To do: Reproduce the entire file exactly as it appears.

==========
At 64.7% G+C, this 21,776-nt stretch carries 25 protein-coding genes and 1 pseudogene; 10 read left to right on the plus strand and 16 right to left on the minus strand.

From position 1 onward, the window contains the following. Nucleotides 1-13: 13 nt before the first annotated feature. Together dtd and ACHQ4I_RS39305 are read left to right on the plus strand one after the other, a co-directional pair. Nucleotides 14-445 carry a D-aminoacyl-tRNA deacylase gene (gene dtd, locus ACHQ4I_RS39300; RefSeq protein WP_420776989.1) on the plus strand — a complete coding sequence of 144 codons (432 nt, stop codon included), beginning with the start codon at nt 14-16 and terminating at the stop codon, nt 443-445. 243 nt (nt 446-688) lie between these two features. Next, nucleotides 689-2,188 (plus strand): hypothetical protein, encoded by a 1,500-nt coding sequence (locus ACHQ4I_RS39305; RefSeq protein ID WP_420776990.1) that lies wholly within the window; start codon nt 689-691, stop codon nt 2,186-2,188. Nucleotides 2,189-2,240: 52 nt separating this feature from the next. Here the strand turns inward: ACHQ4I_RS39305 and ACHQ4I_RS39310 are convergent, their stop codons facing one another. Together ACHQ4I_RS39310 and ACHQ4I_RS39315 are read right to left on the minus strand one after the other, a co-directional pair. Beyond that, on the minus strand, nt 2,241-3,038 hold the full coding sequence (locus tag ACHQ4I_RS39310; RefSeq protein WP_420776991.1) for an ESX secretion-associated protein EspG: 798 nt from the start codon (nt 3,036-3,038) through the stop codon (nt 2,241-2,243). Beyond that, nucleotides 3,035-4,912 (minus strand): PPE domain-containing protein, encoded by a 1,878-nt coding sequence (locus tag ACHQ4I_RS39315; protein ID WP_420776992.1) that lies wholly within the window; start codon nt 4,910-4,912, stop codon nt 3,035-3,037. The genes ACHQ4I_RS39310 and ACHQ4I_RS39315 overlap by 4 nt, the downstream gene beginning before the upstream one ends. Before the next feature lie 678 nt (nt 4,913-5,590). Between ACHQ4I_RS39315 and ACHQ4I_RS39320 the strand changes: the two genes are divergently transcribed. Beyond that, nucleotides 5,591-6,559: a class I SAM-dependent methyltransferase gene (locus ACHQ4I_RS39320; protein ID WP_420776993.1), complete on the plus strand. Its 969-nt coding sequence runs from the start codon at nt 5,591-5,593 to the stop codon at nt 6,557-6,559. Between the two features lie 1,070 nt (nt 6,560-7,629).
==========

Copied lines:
At 64.7% G+C, this 21,776-nt stretch carries 25 protein-coding genes and 1 pseudogene; 10 read left to right on the plus strand and 16 right to left on the minus strand.

From position 1 onward, the window contains the following. Nucleotides 1-13: 13 nt before the first annotated feature. Together dtd and ACHQ4I_RS39305 are read left to right on the plus strand one after the other, a co-directional pair. Nucleotides 14-445 carry a D-aminoacyl-tRNA deacylase gene (gene dtd, locus ACHQ4I_RS39300; RefSeq protein WP_420776989.1) on the plus strand — a complete coding sequence of 144 codons (432 nt, stop codon included), beginning with the start codon at nt 14-16 and terminating at the stop codon, nt 443-445. 243 nt (nt 446-688) lie between these two features. Next, nucleotides 689-2,188 (plus strand): hypothetical protein, encoded by a 1,500-nt coding sequence (locus ACHQ4I_RS39305; RefSeq protein ID WP_420776990.1) that lies wholly within the window; start codon nt 689-691, stop codon nt 2,186-2,188. Nucleotides 2,189-2,240: 52 nt separating this feature from the next. Here the strand turns inward: ACHQ4I_RS39305 and ACHQ4I_RS39310 are convergent, their stop codons facing one another. Together ACHQ4I_RS39310 and ACHQ4I_RS39315 are read right to left on the minus strand one after the other, a co-directional pair. Beyond that, on the minus strand, nt 2,241-3,038 hold the full coding sequence (locus tag ACHQ4I_RS39310; RefSeq protein WP_420776991.1) for an ESX secretion-associated protein EspG: 798 nt from the start codon (nt 3,036-3,038) through the stop codon (nt 2,241-2,243). Beyond that, nucleotides 3,035-4,912 (minus strand): PPE domain-containing protein, encoded by a 1,878-nt coding sequence (locus tag ACHQ4I_RS39315; protein ID WP_420776992.1) that lies wholly within the window; start codon nt 4,910-4,912, stop codon nt 3,035-3,037. The genes ACHQ4I_RS39310 and ACHQ4I_RS39315 overlap by 4 nt, the downstream gene beginning before the upstream one ends. Before the next feature lie 678 nt (nt 4,913-5,590). Between ACHQ4I_RS39315 and ACHQ4I_RS39320 the strand changes: the two genes are divergently transcribed. Beyond that, nucleotides 5,591-6,559: a class I SAM-dependent methyltransferase gene (locus ACHQ4I_RS39320; protein ID WP_420776993.1), complete on the plus strand. Its 969-nt coding sequence runs from the start codon at nt 5,591-5,593 to the stop codon at nt 6,557-6,559. Between the two features lie 1,070 nt (nt 6,560-7,629).